66. Death of a Village – M.C Beaton
    67. The Road – Cormac McCarthy
    68. Strange Pilgrims – Gabriel Garcia Marquez
    69. The Story of San Michele – Axel Munthe
    70. The Hundred and One Dalmatians – Dodie Smith
    71. Why England lose and Other Curious Football Phenomena Explained – Simon Kuper & Stefan Szymanski
    72. Frankenstein – Mary Shelley
    73. Red Dragon – Thomas Harris
    74. The news Where You Are – Catherine O’ Flynn
    75. Strange Meeting – Susan Hill
    76. The Greatcoat – Helen Dunmore
    77. Titus Groan – Mervyn Peake
    78. A Brief History of Infinity: The Quest to Think the Unthinkable – Brian Clegg
    79. The Mystery of the Missing Man – Enid Blyton
    80. Crabs’ Moon: Night of the Crabs 2 – Guy N. Smith
    81. David Golder – Irene Némirovsky
    82. Memoirs From the House of the Dead – Fyodor Dostoyevsky
    83. Rome and Jerusalem: The Clash of Ancient Civilizations – Mark Goodman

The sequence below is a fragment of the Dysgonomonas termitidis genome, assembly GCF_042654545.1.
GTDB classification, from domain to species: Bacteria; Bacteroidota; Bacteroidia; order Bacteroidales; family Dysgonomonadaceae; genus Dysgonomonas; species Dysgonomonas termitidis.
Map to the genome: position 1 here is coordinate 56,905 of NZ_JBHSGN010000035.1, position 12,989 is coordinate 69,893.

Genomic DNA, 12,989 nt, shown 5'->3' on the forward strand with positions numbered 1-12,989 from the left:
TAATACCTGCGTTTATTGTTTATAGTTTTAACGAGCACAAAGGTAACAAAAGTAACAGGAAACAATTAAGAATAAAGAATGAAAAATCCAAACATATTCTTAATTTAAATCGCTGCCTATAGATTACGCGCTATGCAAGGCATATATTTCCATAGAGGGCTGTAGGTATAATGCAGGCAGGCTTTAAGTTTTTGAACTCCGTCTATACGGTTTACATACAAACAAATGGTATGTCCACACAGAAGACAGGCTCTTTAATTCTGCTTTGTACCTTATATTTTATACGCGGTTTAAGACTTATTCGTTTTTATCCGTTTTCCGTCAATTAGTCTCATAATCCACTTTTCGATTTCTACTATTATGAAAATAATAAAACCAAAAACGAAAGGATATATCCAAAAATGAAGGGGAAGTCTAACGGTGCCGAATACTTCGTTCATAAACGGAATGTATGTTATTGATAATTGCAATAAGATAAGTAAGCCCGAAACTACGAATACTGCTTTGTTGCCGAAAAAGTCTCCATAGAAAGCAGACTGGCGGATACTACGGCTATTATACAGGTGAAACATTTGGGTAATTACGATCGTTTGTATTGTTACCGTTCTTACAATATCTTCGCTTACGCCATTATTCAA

84. Ur of the Chaldees – Sir Leonard Woolley
    85. TV Cream Toys: Presents You Pestered Your Parents For – Steve Berry
    86. The English Patient – Michael Ondaatje
    87. A Maze of Death – Philip K. Dick
    88. Death of a Poison Pen – M. C Beaton
    89. Up In The Bronx – Stephen Baum
    90. In Evil Hour – Gabriel Garcia Marquez
    91. Keep the Aspidistra Flying – George Orwell
    92. The Phantom Tollbooth – Norton Juster
    93. Myths of the Near Future – J. G. Ballard
    94. The Thirty-Nine Steps – John Buchan
    95. Rush: The Autobiography – Ian Rush
    96. Invisible Cities – Italo Calvino
    97. The Painted Veil – W. Somerset Maugham
    98. But Not Yet – Lucy Tasker
    99. Through A Glass, Darkly – Jostein Gaarder